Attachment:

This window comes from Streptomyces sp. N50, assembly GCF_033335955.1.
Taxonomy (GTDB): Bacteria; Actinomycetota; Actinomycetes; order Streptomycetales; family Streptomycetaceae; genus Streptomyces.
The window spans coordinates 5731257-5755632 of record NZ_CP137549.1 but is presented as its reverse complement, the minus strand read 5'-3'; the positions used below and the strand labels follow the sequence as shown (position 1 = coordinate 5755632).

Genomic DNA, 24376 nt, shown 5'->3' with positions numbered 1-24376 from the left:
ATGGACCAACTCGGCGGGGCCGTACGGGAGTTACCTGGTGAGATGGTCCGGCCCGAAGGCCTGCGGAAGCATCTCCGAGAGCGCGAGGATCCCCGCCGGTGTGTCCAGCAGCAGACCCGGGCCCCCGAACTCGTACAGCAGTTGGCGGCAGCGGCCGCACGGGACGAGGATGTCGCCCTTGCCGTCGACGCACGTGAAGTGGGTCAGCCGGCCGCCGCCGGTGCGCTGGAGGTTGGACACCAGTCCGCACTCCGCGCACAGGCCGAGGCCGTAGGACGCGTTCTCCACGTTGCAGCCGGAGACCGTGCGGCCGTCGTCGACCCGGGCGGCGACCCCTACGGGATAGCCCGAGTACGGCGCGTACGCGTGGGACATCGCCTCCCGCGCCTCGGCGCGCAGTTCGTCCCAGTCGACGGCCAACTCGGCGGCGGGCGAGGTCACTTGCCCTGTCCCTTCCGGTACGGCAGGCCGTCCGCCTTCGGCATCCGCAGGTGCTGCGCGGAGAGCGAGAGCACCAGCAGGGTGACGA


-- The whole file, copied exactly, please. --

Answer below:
This window comes from Streptomyces sp. N50, assembly GCF_033335955.1.
Taxonomy (GTDB): Bacteria; Actinomycetota; Actinomycetes; order Streptomycetales; family Streptomycetaceae; genus Streptomyces.
The window spans coordinates 5731257-5755632 of record NZ_CP137549.1 but is presented as its reverse complement, the minus strand read 5'-3'; the positions used below and the strand labels follow the sequence as shown (position 1 = coordinate 5755632).

Genomic DNA, 24376 nt, shown 5'->3' with positions numbered 1-24376 from the left:
ATGGACCAACTCGGCGGGGCCGTACGGGAGTTACCTGGTGAGATGGTCCGGCCCGAAGGCCTGCGGAAGCATCTCCGAGAGCGCGAGGATCCCCGCCGGTGTGTCCAGCAGCAGACCCGGGCCCCCGAACTCGTACAGCAGTTGGCGGCAGCGGCCGCACGGGACGAGGATGTCGCCCTTGCCGTCGACGCACGTGAAGTGGGTCAGCCGGCCGCCGCCGGTGCGCTGGAGGTTGGACACCAGTCCGCACTCCGCGCACAGGCCGAGGCCGTAGGACGCGTTCTCCACGTTGCAGCCGGAGACCGTGCGGCCGTCGTCGACCCGGGCGGCGACCCCTACGGGATAGCCCGAGTACGGCGCGTACGCGTGGGACATCGCCTCCCGCGCCTCGGCGCGCAGTTCGTCCCAGTCGACGGCCAACTCGGCGGCGGGCGAGGTCACTTGCCCTGTCCCTTCCGGTACGGCAGGCCGTCCGCCTTCGGCATCCGCAGGTGCTGCGCGGAGAGCGAGAGCACCAGCAGGGTGACGA